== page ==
|How would you like to be fined and forced to sign a confession of repentance|
just for not covering your hair?
(Image courtesy bbc.com.)
According to iranhumanrights.org, the new Gershad app allows users to avoid the morality police that enforce the government's arcane rules regarding public behavior. Citizens can upload information regarding the location of the Ershad ("Guidance") squad's mobile enforcement units so that women who dare show their hair (and other perceived moral atrocities) can exist freely.
Despite the app's servers being located outside of Iran, the app was blocked by the Iranian government after only one day. Within hours of the app's launch, it was downloaded thousands of times.
|This is your map icon for navigating around the morality squads, heathen.|
(Image courtesy twitter.com.)
Iran's citizens are ruled by an Islamic theocratic state in which the general populace are not allowed to enjoy many luxuries that Western citizens take for granted. The morality police, a security force under the auspices of the Revolutionary Guards and Interior Ministry, may harass people in public over slights as innocent as riding in a car with an unmarried member of the opposite sex. Females are particularly targeted for not observing proper hijab (dress and head covering) while in public. In 2014, nearly three million warnings were given to Iranian women regarding this issue.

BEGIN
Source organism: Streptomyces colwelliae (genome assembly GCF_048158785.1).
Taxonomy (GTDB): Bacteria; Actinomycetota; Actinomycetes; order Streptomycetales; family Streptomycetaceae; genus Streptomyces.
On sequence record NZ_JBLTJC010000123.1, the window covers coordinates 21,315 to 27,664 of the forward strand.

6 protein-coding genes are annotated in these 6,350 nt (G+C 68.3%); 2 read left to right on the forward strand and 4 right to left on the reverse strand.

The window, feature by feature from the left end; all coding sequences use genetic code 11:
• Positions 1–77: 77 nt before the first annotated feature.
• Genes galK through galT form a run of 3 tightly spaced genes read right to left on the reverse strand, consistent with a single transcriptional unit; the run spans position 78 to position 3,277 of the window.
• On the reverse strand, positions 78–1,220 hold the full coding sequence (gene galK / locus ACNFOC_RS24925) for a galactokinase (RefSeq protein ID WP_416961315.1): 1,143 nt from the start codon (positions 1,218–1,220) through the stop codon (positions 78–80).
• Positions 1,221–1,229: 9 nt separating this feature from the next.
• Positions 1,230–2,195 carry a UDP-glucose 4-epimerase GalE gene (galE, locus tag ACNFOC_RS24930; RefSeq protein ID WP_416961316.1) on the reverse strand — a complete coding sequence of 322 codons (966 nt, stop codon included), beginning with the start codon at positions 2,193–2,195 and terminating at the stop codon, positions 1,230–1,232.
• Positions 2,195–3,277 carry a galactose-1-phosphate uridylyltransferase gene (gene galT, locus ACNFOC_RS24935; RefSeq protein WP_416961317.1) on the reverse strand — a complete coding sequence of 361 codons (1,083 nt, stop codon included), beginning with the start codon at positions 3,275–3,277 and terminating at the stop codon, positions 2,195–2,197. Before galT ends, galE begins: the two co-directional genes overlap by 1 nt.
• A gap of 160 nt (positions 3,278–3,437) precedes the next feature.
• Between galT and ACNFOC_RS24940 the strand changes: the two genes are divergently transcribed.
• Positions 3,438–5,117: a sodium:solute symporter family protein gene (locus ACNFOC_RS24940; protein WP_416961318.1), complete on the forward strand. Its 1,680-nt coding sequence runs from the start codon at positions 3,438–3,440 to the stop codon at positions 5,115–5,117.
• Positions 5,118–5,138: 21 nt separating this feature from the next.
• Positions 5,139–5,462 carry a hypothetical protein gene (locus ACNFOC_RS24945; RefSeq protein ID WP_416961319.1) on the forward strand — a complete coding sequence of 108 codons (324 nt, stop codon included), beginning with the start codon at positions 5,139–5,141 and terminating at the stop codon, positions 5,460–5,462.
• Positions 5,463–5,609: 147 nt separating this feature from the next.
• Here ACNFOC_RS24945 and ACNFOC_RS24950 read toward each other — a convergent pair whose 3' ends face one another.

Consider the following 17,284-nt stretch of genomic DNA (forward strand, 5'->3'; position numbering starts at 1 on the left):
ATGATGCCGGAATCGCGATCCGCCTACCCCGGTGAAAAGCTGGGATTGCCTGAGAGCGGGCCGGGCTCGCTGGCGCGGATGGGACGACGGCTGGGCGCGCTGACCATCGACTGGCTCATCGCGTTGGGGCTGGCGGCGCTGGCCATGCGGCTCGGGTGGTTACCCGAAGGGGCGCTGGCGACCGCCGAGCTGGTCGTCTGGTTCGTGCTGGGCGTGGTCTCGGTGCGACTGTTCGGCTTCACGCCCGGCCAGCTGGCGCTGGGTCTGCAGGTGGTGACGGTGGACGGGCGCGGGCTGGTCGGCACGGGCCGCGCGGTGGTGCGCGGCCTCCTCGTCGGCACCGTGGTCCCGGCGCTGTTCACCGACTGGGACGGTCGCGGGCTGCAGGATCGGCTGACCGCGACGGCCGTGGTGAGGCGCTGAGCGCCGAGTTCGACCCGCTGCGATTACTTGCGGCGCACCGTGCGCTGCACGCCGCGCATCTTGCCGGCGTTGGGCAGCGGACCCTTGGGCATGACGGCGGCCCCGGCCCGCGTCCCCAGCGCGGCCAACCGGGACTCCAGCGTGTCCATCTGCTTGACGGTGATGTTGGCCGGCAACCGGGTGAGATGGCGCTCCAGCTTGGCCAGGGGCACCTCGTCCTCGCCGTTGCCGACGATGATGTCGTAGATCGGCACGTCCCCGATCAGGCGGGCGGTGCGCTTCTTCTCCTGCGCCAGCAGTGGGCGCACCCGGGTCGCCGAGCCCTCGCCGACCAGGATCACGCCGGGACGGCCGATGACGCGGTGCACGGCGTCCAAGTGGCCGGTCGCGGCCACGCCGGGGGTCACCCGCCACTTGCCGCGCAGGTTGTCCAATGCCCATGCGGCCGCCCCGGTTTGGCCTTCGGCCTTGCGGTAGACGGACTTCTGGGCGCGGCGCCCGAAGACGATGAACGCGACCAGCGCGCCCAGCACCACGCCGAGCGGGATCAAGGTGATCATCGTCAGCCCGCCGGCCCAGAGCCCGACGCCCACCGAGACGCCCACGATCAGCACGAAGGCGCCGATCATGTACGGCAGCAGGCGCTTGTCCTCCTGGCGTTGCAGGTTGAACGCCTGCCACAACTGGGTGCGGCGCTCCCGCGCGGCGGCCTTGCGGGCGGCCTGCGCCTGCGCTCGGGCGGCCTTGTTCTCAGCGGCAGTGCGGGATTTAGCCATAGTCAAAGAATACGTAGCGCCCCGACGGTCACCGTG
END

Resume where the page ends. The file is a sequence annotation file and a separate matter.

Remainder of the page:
In addition to the government's tenacity, the far-right Iranians who decry the perceived loss of public morality often form vigilante groups to impose their own style of morality policing. Trendy hair or stylish clothes on men are taboo, as are a litany of female activities, including wearing too much makeup or simply taking a stroll with a male companion. Various interpretations of what is officially forbidden exist, adding to even more social stress.
|Although we kind of understand policing certain ridiculous male trends.|
It's effective...there's no Islamic hipsters (Hipslamics?)
(Image courtesy deathandtaxesmag.com.)
According to the BBC, the Gershad developers explained their reasoning in a statement on their website: "Police need to provide security for the citizens not to turn into a factor for fear. A while ago, angry with such unreasonable oppressions, we looked for a solution to find a practical way to resist the volume of injustices peacefully with low risk level, to restore part of our freedom."
Although the app has been shut down, the idea of it cannot be. Gershad's developers say they are working on a secure, updated version of the app. Hopefully a replacement or updated version of the software will be made available to help more folks find freedom.
|This the farthest thing from a party bus that you ever want to encounter.|
(Image courtesy iranhumanrights.org.)